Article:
When on the morrow of the October insurrection Lenin calmly declared, ‘We shall now proceed to construct the socialist order’, he had behind him a quarter of a century of prison, exile, clandestine work and emigration, organizing, educating and leading a party of persecuted revolutionaries, very far from state power. Lenin now had before him five years as leader of the party, in charge of a revolutionary government and the head of a newly established Communist International.
In the long hard years of political work behind him Lenin had been sustained by a great dream – of a new socialist order. For twenty-five years he worked relentlessly towards a goal which seemed far more remote than it actually proved to be; as late as February 1917 he still did not believe that the revolution would come in his lifetime. After their dramatic ascent from obscurity to the summit of power, Lenin and the Bolsheviks faced a host of new, difficult tasks. They had to administer the state of a gigantic, backward country, whose economy was in ruins and which was under attack by ‘fourteen armies’. The Bolsheviks had to create a workers’ and peasants’ army from scratch, and lead it against domestic and foreign armies far better equipped.
On coming to power the party had to change its mode of operation radically from agitating and organizing against a state, to administering a state and leading the workers in doing so. Lenin and the other Bolsheviks never doubted the crucial role of the proletariat in the revolution and its ability to rule, even though it was a class with no experience of power, no standing in society, and no wealth or culture to speak of. The Bolsheviks had great confidence in the creative abilities of the awakened working class. Relying on the iron discipline of the party, forged over many hard years of struggle, and the courage and heroism of the proletariat, Lenin unhesitatingly grasped the helm of the state.
Another new, heavy burden fell on Lenin’s shoulders – that of leading the newly founded Communist International. The Russian revolution had massive reverberations abroad. From tiny groups of revolutionary marxists, mass communist parties emerged in a number of countries. It was an extremely arduous task to educate and train the young, inexperienced parties.
The present work is the first of two volumes which span the period between Lenin’s rise to power and his death. Of necessity its canvas has to be much broader than the previous two: Lenin’s triple role as leader of the party, the government and of the International has to be documented and analysed.
The relationship between Lenin’s biography and the history of the working class is an ever-changing one. In Volume One I tried to show how Lenin influenced the party and the party influenced the proletariat, as well as how the proletariat created the party and the party shaped Lenin. The political biography of Lenin meshed in with the political history of the working class. The fusion of Lenin’s activities with those of the party and the class reached its climax in the revolution of 1917, the subject of Volume Two. If in Volume One the strands of biography and of history did not harmonize completely it was because Lenin had to work his way towards implanting the party in the class, remoulding the party and himself in the struggle to change the working class and transform society. In 1917 the fusion of the biographical and the historical was complete, so that it seems as if Lenin merged completely with the party and the proletariat. He acquired his strength and greatness in 1917 from the strength and greatness of the workers.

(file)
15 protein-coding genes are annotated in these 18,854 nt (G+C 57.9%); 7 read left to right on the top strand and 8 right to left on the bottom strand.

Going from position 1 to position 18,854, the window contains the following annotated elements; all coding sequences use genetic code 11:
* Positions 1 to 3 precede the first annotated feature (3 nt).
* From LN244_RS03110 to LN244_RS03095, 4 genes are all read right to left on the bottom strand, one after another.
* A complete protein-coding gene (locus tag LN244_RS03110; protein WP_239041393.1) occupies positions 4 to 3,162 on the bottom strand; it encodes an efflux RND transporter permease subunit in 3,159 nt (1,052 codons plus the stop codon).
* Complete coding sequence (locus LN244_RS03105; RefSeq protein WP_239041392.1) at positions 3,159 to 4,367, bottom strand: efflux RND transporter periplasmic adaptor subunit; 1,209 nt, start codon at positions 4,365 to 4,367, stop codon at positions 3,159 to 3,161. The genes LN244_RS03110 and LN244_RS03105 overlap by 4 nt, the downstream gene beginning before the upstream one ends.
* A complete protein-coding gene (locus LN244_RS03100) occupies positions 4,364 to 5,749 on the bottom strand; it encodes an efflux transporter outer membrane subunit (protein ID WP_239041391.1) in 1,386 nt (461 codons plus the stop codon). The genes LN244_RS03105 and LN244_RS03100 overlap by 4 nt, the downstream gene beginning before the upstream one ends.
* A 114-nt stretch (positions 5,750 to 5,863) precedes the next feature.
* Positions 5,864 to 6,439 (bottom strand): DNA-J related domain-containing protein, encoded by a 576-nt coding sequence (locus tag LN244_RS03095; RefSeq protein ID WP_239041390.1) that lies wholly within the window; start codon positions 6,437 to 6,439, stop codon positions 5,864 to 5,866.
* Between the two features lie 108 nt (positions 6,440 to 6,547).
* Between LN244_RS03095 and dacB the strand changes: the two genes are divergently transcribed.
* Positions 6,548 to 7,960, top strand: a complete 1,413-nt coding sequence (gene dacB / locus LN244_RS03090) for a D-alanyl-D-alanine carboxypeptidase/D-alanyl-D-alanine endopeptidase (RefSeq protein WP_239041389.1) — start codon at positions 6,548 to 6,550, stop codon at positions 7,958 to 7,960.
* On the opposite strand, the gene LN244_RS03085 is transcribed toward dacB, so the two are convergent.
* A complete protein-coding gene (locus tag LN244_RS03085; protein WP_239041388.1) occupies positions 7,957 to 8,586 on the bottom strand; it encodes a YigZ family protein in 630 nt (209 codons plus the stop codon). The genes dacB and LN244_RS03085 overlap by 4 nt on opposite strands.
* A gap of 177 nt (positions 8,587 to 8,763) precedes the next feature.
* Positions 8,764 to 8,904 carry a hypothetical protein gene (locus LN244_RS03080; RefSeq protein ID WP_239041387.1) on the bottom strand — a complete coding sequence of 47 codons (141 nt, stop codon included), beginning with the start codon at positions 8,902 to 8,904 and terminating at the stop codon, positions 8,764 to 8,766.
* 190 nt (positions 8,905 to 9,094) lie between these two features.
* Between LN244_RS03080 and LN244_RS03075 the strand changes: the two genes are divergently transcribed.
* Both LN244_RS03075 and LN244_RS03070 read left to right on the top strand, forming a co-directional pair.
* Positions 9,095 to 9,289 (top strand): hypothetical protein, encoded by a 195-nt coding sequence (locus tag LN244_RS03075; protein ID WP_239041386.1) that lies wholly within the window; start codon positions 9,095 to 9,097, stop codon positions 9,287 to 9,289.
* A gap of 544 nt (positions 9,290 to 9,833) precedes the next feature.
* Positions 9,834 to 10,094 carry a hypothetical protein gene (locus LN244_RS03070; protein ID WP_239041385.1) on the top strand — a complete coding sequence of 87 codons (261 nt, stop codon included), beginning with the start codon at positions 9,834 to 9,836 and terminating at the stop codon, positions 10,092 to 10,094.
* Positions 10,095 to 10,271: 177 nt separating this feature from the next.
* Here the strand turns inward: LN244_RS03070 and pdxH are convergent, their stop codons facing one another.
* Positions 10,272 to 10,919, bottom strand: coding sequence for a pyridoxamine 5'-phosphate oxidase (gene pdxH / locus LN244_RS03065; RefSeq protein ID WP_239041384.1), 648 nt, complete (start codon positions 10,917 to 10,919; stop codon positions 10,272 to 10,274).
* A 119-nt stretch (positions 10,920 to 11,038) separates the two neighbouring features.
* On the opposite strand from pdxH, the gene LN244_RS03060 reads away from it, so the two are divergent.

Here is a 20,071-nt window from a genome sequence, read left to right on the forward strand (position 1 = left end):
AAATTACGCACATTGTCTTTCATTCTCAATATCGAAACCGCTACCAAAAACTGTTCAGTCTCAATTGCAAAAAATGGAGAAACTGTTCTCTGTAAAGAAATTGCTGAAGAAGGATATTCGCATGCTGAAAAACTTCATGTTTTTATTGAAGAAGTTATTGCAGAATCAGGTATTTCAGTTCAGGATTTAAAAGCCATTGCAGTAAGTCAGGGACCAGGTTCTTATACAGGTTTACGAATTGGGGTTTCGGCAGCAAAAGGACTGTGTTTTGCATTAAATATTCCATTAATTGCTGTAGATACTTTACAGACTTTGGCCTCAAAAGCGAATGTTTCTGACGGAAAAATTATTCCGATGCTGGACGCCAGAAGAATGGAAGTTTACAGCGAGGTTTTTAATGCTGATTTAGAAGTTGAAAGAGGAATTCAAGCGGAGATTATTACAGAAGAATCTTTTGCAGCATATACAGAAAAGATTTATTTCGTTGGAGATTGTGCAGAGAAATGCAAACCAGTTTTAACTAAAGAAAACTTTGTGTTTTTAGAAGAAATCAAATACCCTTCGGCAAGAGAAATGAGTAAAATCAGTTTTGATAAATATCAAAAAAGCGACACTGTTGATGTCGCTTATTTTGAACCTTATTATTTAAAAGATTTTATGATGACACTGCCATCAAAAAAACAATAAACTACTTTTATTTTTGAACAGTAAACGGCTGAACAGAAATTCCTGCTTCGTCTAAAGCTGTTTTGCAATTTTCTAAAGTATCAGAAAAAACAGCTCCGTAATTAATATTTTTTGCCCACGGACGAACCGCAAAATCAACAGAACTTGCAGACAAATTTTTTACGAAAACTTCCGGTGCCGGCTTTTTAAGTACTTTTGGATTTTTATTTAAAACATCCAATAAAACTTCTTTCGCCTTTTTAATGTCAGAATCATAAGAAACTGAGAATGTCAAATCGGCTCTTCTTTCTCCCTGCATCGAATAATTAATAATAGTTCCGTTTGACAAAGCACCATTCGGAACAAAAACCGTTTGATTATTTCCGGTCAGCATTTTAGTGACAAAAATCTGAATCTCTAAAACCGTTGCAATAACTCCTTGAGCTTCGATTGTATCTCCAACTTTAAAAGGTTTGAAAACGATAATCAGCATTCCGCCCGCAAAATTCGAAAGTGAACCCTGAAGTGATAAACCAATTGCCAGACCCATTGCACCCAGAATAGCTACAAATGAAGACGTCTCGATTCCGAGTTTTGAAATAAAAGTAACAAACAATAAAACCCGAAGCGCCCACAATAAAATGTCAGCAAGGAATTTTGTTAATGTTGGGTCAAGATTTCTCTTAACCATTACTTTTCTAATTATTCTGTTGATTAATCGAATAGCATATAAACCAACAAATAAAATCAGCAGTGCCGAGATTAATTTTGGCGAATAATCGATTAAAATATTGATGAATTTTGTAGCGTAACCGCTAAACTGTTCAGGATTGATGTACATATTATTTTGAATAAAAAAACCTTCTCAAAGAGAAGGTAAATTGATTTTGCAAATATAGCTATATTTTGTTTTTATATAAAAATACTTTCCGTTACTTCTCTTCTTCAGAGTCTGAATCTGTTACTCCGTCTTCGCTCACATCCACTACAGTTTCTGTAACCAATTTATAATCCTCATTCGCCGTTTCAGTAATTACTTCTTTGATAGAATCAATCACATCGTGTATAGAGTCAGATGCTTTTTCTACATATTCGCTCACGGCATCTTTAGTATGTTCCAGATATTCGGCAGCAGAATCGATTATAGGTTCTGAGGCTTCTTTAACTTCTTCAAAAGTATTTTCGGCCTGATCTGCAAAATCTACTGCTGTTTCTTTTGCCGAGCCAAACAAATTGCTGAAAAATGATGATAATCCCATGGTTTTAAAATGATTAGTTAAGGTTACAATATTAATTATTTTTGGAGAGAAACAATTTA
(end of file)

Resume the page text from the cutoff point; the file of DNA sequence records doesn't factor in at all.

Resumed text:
In this third volume, the relationship between the biographical and the historical changes again. Following the October revolution, the grim reality of Russian backwardness and peasant conservatism, combined with the tardiness of the international revolution, led to an increasing impotence and inability of the Bolsheviks to shape reality. It was as if the march of events pushed Lenin to the periphery of social life. The biographical element appears very marginal compared with the historical. The weakness of Lenin and his party in the face of overwhelming forces makes this period of his life a tragic one; nevertheless, the sacrifices which he, the party and the proletariat made during this period were not made in vain.
Throughout the Promethean struggle Lenin never wavered in his conviction that the future belonged to Bolshevism. The relatively small proletariat of Russia, in the most difficult circumstances, provided a glimpse of what the international working class can achieve in its fight for freedom, for workers’ power.
In the last few years of Lenin’s life, the optimistic, heroic elements intertwine inextricably with the tragic : his grasp of the helm of state, party and International becomes weaker and weaker. Consequently, in this as well as the next volume the crucial dialectic of the biographical and historical elements causes the latter almost to obliterate the former.
Writing the present and succeeding volumes was extremely difficult, not only because of the conflict between the breadth of the subject – Russia in the international arena, the party, the state and the Communist International – but even more because it is hard to describe an historical tragedy intertwined with personal agony without descending to a pathos foreign to the subject of the book.
For dates before 1 (14) February 1918 I give two dates, the first according to the Julian or ‘Old Style’ calendar, the second (in parentheses) according to the Gregorian calendar, known as the ‘West European’ or ‘New Style’. The Old Style was abolished and the New Style introduced in Russia on 1 (14) February 1918. For events occurring later only the Gregorian calendar applies.
Last updated on 19.9.2012